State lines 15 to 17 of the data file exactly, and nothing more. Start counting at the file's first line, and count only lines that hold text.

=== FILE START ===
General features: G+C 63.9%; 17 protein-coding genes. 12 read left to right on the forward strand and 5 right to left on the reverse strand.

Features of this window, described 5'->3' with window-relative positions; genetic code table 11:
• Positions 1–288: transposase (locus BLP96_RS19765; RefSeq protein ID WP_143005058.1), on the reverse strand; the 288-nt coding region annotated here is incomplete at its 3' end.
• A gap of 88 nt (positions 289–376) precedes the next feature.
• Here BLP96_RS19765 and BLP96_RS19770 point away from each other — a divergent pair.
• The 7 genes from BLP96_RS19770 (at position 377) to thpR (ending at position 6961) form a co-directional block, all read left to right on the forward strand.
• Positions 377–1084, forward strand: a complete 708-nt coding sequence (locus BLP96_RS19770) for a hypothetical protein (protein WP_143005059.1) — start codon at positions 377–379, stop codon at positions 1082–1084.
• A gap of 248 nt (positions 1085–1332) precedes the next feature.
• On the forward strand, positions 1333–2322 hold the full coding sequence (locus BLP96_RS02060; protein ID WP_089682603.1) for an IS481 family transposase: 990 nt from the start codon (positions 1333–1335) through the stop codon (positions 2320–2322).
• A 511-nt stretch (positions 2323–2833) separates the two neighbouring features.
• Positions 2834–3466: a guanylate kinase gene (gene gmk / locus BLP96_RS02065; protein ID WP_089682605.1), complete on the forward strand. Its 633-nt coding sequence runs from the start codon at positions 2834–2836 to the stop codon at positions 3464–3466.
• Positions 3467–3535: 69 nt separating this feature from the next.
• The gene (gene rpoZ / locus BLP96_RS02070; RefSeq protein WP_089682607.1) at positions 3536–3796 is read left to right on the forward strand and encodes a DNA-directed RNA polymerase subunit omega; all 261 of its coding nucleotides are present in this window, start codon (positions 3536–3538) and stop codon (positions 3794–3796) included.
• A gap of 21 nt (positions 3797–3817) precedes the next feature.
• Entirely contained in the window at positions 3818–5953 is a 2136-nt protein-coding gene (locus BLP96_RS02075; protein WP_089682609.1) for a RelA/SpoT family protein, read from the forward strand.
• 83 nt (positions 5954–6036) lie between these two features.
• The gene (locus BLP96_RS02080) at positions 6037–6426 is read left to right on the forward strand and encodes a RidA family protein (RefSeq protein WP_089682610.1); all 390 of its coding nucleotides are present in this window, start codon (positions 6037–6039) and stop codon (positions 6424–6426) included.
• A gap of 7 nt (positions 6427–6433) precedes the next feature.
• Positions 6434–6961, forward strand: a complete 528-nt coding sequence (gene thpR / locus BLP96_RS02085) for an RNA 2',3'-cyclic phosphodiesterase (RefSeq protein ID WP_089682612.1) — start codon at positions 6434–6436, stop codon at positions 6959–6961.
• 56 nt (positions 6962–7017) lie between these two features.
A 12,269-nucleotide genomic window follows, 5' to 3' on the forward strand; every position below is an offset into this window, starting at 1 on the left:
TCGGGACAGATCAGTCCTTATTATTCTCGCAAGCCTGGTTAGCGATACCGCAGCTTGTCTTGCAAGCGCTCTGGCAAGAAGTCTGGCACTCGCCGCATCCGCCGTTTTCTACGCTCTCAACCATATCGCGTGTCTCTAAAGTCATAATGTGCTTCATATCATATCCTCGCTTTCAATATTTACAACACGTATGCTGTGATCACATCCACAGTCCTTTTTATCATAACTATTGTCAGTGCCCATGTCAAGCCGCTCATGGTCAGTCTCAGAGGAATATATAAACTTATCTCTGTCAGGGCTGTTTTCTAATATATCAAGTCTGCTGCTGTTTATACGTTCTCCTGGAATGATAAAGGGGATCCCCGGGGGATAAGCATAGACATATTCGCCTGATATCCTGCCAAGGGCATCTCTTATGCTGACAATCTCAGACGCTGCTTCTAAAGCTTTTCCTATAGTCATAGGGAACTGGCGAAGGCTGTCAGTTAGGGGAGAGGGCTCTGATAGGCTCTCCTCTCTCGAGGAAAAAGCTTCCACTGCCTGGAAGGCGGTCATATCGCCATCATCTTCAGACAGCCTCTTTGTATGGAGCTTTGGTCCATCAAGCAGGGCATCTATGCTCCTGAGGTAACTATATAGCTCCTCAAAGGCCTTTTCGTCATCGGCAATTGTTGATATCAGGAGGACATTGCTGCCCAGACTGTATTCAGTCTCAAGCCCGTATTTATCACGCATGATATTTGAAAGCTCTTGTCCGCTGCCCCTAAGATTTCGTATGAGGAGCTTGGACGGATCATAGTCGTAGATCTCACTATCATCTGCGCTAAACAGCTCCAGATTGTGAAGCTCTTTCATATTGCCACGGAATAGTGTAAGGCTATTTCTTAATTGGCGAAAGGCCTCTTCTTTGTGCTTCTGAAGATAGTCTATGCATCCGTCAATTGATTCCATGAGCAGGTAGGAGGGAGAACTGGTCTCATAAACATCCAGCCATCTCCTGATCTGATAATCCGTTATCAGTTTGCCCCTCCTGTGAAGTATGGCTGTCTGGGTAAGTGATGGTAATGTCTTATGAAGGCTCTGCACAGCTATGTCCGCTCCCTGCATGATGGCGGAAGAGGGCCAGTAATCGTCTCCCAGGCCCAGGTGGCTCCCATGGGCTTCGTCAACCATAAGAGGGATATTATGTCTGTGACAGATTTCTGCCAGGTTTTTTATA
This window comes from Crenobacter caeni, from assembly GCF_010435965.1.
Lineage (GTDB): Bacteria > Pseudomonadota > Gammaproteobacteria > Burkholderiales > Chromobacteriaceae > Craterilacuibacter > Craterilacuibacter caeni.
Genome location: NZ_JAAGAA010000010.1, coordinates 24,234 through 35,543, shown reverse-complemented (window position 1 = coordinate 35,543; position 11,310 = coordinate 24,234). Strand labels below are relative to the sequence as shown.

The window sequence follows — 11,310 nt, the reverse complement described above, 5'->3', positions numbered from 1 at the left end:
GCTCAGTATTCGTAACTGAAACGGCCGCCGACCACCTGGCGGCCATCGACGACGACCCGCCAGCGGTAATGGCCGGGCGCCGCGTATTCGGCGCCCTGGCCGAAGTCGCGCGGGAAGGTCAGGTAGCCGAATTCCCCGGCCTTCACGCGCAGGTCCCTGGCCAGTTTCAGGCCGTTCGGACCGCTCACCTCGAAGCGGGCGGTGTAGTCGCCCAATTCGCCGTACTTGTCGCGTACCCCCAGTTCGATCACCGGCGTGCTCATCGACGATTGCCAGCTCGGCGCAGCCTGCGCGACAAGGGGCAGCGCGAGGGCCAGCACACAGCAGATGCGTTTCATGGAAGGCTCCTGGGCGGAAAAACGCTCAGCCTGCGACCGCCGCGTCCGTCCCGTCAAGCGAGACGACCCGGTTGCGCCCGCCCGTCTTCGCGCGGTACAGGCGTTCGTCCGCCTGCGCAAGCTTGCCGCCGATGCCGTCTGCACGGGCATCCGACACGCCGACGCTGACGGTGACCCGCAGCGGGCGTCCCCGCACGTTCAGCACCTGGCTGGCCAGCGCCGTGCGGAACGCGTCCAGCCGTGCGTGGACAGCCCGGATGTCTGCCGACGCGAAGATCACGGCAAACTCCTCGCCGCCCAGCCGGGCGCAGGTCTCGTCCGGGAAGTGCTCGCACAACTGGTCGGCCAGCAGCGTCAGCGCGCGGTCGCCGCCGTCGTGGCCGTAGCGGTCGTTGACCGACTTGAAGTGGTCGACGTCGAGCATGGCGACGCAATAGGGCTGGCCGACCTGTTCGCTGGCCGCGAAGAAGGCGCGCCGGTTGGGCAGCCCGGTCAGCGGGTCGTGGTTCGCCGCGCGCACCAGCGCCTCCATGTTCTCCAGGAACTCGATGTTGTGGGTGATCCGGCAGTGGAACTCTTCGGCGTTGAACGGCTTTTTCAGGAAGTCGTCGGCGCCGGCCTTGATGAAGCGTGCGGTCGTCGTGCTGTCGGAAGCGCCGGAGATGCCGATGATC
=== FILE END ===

• Entirely contained in the window at positions 3818–5953 is a 2136-nt protein-coding gene (locus BLP96_RS02075; protein WP_089682609.1) for a RelA/SpoT family protein, read from the forward strand.
• 83 nt (positions 5954–6036) lie between these two features.
• The gene (locus BLP96_RS02080) at positions 6037–6426 is read left to right on the forward strand and encodes a RidA family protein (RefSeq protein WP_089682610.1); all 390 of its coding nucleotides are present in this window, start codon (positions 6037–6039) and stop codon (positions 6424–6426) included.